What are they made from?
Our snaps are made from nickel plated steel, solid brass, chrome plated brass, or stainless steel. NOTE: We do not use or sell die cast zinc snaps Find out why here… Our highest quality snaps in terms of strength and corrosion resistance are stainless steel. Our most lustrous finish is chrome plated brass.
|Comparison of metals|
|Metal||Ultimate Tensile Strength (MPa)||Corrosion Resistance|
|Zinc Die Cast (Zamak 3) 1||268||good|
|Carbon steel (AISI 1018)1||440||poor unplated
good if nickel plated
|Stainless Steel (AISI 316) 1||585||excellent|
|Stainless Steel (AISI 302) 1||800||very good|
1 Zinc, steel and stainless steel have many formulations. These examples are typical.
What is Carbon Steel?
Carbon steel is steel in which the main alloying constituent is carbon in the range of 0.12–2.0%. Mild steel, also called plain-carbon steel, is the most common form of steel because its price is relatively low while it provides material properties that are acceptable for many applications, more so than iron. Mild steel has a relatively low tensile strength, but it is cheap and malleable. Exposed mild steel rusts readily. Nickel plating is an excellent rust inhibitor. Rust will occur whenever damage or scratches expose the underlying steel.
What is Brass?
Brass is an alloy made primarily of copper and zinc. Basic modern brass is 67% copper and 33% zinc. With a bright gold appearance, it is more malleable that zinc die cast. It is easier to cast to a fine finish than zinc die cast. Therefore, it yields a deeper more lustrous sheen when buffed or nickel plated. Over time the copper component in brass will oxidize into a greenish or bronzy-brown vertigris or patina.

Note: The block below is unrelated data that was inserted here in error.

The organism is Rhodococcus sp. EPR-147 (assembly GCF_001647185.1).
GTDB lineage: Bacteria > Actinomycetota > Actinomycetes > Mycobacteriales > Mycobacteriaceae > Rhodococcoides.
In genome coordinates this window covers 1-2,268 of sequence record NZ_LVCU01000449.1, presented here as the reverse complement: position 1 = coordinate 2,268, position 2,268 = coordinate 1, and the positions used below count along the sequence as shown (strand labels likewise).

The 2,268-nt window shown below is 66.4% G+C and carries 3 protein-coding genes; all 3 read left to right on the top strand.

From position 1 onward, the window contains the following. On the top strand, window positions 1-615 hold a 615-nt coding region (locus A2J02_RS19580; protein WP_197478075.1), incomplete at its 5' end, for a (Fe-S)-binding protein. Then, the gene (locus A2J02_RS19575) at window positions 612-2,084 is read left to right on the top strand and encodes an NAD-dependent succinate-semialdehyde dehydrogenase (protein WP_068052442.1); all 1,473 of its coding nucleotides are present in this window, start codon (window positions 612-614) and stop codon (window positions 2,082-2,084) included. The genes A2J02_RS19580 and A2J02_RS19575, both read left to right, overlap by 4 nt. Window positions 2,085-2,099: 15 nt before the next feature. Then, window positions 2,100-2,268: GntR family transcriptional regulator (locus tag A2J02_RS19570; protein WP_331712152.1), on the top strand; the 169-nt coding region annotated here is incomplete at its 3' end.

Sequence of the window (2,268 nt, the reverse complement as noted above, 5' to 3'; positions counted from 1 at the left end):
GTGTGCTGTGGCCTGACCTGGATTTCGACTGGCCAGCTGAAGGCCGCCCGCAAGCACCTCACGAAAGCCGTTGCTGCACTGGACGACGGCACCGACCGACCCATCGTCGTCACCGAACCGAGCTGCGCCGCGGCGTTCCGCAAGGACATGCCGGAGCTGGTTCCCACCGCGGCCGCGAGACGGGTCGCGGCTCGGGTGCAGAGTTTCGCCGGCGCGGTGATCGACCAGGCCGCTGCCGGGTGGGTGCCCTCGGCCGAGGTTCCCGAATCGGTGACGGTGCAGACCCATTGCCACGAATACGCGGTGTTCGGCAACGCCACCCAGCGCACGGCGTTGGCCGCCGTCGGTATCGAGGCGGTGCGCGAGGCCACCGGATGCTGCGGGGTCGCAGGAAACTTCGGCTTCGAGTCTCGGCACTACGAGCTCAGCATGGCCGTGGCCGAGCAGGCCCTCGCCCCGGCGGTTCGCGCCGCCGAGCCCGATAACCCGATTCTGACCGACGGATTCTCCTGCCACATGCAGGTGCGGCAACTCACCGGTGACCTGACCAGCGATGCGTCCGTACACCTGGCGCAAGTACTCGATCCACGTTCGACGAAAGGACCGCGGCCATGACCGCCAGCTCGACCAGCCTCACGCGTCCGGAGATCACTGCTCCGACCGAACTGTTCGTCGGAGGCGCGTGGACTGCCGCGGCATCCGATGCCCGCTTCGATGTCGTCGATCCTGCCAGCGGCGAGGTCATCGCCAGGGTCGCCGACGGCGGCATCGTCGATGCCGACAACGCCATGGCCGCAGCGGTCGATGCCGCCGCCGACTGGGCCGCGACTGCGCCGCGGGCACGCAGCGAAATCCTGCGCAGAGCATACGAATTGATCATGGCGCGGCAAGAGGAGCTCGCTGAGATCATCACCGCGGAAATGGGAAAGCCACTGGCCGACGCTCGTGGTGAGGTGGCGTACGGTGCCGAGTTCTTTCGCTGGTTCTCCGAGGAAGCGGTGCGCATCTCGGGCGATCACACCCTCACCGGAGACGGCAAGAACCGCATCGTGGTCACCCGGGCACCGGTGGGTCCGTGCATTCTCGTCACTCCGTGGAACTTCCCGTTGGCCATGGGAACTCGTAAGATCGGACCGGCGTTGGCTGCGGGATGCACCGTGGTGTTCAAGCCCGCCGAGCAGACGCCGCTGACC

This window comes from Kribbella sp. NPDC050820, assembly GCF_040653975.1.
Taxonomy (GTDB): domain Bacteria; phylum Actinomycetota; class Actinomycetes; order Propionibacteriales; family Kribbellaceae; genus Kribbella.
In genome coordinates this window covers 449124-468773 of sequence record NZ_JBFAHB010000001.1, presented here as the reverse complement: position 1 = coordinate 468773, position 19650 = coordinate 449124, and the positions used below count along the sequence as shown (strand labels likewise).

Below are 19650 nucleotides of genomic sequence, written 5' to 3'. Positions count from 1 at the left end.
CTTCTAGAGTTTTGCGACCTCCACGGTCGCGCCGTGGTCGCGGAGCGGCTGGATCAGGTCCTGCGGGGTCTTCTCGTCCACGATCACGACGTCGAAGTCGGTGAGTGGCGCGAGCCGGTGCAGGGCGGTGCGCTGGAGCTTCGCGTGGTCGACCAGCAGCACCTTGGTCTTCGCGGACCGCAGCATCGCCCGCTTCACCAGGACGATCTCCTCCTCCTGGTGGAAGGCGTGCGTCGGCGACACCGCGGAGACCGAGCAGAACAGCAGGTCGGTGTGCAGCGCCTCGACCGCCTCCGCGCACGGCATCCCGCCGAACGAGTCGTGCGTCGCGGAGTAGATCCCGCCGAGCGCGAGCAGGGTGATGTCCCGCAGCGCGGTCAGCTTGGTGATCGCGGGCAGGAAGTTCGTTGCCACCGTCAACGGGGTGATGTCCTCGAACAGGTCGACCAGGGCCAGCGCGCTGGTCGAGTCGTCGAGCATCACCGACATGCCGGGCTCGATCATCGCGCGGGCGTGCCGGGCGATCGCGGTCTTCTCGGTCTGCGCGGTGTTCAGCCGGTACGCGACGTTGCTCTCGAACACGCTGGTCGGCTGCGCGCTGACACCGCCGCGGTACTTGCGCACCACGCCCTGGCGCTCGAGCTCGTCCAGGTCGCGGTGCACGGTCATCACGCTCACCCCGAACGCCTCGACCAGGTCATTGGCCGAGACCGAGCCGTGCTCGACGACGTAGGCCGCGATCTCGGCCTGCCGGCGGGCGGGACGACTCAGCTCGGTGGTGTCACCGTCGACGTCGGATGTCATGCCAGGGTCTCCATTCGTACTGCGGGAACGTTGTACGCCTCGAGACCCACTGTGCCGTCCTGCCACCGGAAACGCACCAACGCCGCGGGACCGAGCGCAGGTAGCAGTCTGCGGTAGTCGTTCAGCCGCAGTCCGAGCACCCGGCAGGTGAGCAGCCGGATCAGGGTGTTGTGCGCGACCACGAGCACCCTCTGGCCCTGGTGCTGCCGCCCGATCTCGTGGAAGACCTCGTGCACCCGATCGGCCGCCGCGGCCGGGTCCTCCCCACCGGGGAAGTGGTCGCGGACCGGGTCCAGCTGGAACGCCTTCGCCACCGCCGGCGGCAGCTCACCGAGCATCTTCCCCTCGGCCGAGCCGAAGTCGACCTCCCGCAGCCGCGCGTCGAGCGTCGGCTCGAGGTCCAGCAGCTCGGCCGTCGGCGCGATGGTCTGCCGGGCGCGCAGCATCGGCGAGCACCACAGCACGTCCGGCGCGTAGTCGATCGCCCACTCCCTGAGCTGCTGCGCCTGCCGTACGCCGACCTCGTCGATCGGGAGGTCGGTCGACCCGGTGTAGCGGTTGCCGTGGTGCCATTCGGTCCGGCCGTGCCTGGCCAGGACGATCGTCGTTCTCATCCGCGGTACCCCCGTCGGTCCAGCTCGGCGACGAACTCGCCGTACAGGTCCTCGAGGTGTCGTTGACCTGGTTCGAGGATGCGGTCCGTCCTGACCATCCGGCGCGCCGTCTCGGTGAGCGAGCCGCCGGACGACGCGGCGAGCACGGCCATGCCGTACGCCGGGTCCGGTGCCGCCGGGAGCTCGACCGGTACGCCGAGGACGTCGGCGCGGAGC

Vertigris provides a protective coating that will not rust further. Occasional polishing can remove vertigris. Nickel plating over brass is quite common. An additional coat of chrome over the nickel produces a very deep and lustrous finish as well as providing additional protection from vertigris.
What is Stainless Steel?
The addition of a minimum of 12% chromium to steel makes it resist rust, or stain ‘less’ than other types of steel. The chromium in the steel combines with oxygen in the atmosphere to form a thin, invisible layer of chrome-containing oxide. If the metal is cut or scratched and the passive film is disrupted, more oxide will quickly form and recover the exposed surface, protecting it from oxidative corrosion. Its natural finish when polished is very shiny though not as lustrous as high quality nickel plate. It is the best option when seeking quality, longevity, absolutely perfect performance, and easy maintenance & cleaning.
Why Don’t We Use Die Cast Zinc Snaps?
Die cast zinc, or zinc diecast, is a casting of zinc with small amounts of copper, aluminum, and magnesium. Zinc diecast, because it is extremely easy to cast at moderate temperatures, is the most commonly used metal for casting automotive, household or general hardware. Zinc diecast is brittle and lacks sufficient malleability to meet our standards. When it fails it does so catastrophically. It has less than 1/2 the tensile strength of brass and less than 1/3 the tensile strength of stainless steel (AISI 302). It often contains a number of impurities and can be prone to pitting and roughness. As such the quality of the surface can make it difficult to achieve a high quality plated finish. While zinc diecast is quite corrosion resistant, where condensation forms on the surface and remains there for extended periods, a conspicuous form of white corrosion resembling ‘white rust’ forms.